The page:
Re: [PATCH] PCI / ACPI: Rework ACPI device nodes lookup for the PCIbus type

From: Bjorn Helgaas
Date: Thu Jan 03 2013 - 16:44:47 EST

On Thu, Jan 3, 2013 at 1:17 PM, Rafael J. Wysocki <rjw@xxxxxxx> wrote:
> On Thursday, January 03, 2013 08:16:26 AM Bjorn Helgaas wrote:
>> On Fri, Dec 28, 2012 at 2:29 PM, Rafael J. Wysocki <rjw@xxxxxxx> wrote:
>> > From: Rafael J. Wysocki <rafael.j.wysocki@xxxxxxxxx>
>> >
>> > As the kernel Bugzilla report #42696 indicates, it generally is not
>> > sufficient to use _ADR to get an ACPI device node corresponding to
>> > the given PCI device, because there may be multiple objects with
>> > matching _ADR in the ACPI namespace (this probably is against the
>> > spec, but it evidently happens in practice).
>> I don't see anything in sec 6.1.1 (_ADR) that precludes having
>> multiple objects that contain the same _ADR. Do you have any other
>> pointers?
> Section 6.1 implicitly means that. It says that for PCI devices _ADR
> must be present to identify which device is represented by the given
> ACPI node. Next, Section 6.1.1 says that the parent bus should be inferred
> from the location of the _ADR object's device package in the ACPI namespace,
> so clearly, if that's under the PCI root bridge ACPI node, the _ADR
> corresponds to a PCI device's bus address.

I agree that for namespace Devices below a PCI host bridge, the _ADR
value and its position in the hierarchy is required to be sufficient
to identify a PCI device and function (or the set of all functions on
a device #).

> Then, Table 6-139 specifies the format of _ADR for PCI devices as being
> euqivalent to devfn, which means that if two nodes with the same _ADR are
> present in one scope (under one parent), then it is impossible to distinguish
> between them and that's against Section 6.1.

This is the bit I don't understand. Where's the requirement that we
be able to distinguish between two namespace nodes with the same _ADR?

Linux assumes we can start from a PCI device and identify a single
related ACPI namespace node, e.g., in acpi_pci_find_device(). But all
I see in the spec is a requirement that we can start from an ACPI
namespace node and find a PCI device. So I'm not sure
acpi_pci_find_device() is based on a valid assumption.

Let's say we want to provide _SUN and _UID. _SUN is a slot number
that may apply to several PCI functions, while _UID probably refers to
a single PCI function. Is it legal to provide two namespace objects,
one with _ADR 0x0003ffff and _SUN, and another with _ADR 0x00030000
and _UID? If so, which node should acpi_pci_find_device() return?

> So I really think it *is* against the spec - not because _ADR is generally
> required to be unique, but because _ADR *is* required to be sufficient for
> matching ACPI nodes under a PCI root bridge's node with PCI devices.

>> > One possible way to improve the situation is to use the presence of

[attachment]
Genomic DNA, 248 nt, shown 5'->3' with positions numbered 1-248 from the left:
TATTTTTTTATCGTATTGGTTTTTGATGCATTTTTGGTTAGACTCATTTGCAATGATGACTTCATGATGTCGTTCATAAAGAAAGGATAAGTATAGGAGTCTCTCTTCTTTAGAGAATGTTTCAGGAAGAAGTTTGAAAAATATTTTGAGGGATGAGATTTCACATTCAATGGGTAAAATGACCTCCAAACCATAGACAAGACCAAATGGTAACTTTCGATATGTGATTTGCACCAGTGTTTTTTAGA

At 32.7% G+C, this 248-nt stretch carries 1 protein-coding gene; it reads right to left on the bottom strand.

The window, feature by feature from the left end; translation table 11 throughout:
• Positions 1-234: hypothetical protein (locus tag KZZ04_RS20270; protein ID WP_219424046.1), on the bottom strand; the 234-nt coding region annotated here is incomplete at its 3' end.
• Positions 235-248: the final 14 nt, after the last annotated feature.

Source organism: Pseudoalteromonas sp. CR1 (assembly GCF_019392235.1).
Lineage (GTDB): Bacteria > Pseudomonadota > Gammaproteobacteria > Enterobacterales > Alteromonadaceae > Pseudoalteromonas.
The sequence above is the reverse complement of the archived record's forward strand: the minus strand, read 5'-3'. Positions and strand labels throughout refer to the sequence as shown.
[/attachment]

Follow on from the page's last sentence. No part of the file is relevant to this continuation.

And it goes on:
>> > another ACPI method to distinguish between the matching namespace
>> > nodes. For example, if the presence of _INI is checked in addition
>> > to the return value of _ADR, bug #42696 goes away on the affected
>> > machines. Of course, this is somewhat arbitrary, but it may be
>> > argued that executing _INI for an ACPI device node kind of means that
>> > we are going to use that device node going forward, so we should
>> > generally prefer the nodes where we have executed _INI to "competing"
>> > nodes without _INI.
>> I consider this a purely ACPI issue, and hence something that you own
>> completely.
> OK
>> That said, my opinion is that this heuristic doesn't sound reliable to
>> me. It feels like an ad hoc solution that works for the case at hand,
>> but I don't have any reason to think BIOS writers will unconsciously
>> make the same assumptions or that other OSes will contain the same
>> algorithm.
> It's supposed to be a heuristic that is less likely to break things. :-)
> I have a reason to believe that other OSes simply happen to work with
> the broken machines in question, because they match _ADR in direct order,
> while we match them in reverse order. The original proposal was to
> change our code to match _ADR in direct order, but Len was afraid that it
> could break systems that we happen to handle correctly (but then they would
> not be handled correctly by other OSes, so perhaps it's what we should do
> after all).
>> The existence of acpi_get_child_device() means we're assuming there
>> can only be a single child with matching _ADR. Since that assumption
>> turned out to be false,
> For PCI devices this is required by the spec, AFAICS.
>> maybe we need a way to deal with several children.
>> Maybe we need a list of matching children, or maybe we
>> search matching children for a method at the time we need it instead
>> of trying to pick one child up front.
> It may not be entirely clear from the changelog, but for PCI devices we use
> acpi_get_child_device(), or acpi_get_child(), to find the ACPI "companion" node
> for a given PCI device, so we have to pick one. Now, the spec is pretty clear
> in that _ADR is the only thing we can use to do that.
> If _ADR doesn't work, we have to do strange things to work around breakage,
> unless we want to use blacklists.
> Thanks,
> Rafael
> --
> I speak only for myself.
> Rafael J. Wysocki, Intel Open Source Technology Center.
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